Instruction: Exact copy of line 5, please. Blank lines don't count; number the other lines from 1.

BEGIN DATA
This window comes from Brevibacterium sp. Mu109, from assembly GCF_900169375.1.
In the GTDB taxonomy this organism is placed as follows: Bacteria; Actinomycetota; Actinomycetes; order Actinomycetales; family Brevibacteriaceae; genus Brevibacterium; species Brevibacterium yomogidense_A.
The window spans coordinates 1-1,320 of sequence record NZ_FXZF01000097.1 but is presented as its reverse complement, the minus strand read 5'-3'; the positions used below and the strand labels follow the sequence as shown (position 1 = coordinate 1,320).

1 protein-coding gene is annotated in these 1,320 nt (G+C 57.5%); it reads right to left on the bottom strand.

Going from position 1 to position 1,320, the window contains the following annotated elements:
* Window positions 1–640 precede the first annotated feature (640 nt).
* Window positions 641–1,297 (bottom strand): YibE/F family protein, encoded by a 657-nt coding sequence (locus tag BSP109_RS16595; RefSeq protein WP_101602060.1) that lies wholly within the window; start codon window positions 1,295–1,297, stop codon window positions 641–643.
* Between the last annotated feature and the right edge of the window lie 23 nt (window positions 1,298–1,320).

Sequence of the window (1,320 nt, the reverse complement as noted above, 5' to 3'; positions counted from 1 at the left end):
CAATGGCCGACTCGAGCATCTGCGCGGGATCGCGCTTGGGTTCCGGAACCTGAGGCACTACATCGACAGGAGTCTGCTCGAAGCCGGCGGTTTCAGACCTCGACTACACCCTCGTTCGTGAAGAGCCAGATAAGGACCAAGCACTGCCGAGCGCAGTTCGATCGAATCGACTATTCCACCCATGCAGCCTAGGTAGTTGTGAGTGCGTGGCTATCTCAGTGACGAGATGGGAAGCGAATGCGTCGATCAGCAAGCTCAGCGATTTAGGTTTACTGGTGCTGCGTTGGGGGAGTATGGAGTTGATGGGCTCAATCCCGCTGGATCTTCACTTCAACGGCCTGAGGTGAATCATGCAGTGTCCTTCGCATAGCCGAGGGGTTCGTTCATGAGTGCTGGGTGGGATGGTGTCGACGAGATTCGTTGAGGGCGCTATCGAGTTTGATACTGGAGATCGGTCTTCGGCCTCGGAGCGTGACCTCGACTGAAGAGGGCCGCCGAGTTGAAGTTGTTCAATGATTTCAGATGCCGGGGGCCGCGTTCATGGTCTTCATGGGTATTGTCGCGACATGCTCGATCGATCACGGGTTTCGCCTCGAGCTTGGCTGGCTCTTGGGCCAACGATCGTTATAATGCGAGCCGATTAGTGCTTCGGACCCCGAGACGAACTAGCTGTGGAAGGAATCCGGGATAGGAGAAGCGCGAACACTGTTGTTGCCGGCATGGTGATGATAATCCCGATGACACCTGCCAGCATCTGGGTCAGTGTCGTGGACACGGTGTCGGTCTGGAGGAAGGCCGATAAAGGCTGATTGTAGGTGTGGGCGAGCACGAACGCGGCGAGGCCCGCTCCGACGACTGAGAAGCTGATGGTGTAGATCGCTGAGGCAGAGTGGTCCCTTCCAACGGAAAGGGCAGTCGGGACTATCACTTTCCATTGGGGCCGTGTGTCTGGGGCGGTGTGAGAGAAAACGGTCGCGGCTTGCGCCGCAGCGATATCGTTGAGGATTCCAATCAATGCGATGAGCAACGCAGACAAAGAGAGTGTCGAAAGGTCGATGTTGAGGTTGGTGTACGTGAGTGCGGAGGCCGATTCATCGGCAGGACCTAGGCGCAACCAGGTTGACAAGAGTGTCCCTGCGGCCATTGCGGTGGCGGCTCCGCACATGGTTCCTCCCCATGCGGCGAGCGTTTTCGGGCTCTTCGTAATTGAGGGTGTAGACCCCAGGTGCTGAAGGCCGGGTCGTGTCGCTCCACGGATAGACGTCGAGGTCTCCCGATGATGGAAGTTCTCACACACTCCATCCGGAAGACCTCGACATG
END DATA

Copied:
Going from position 1 to position 1,320, the window contains the following annotated elements: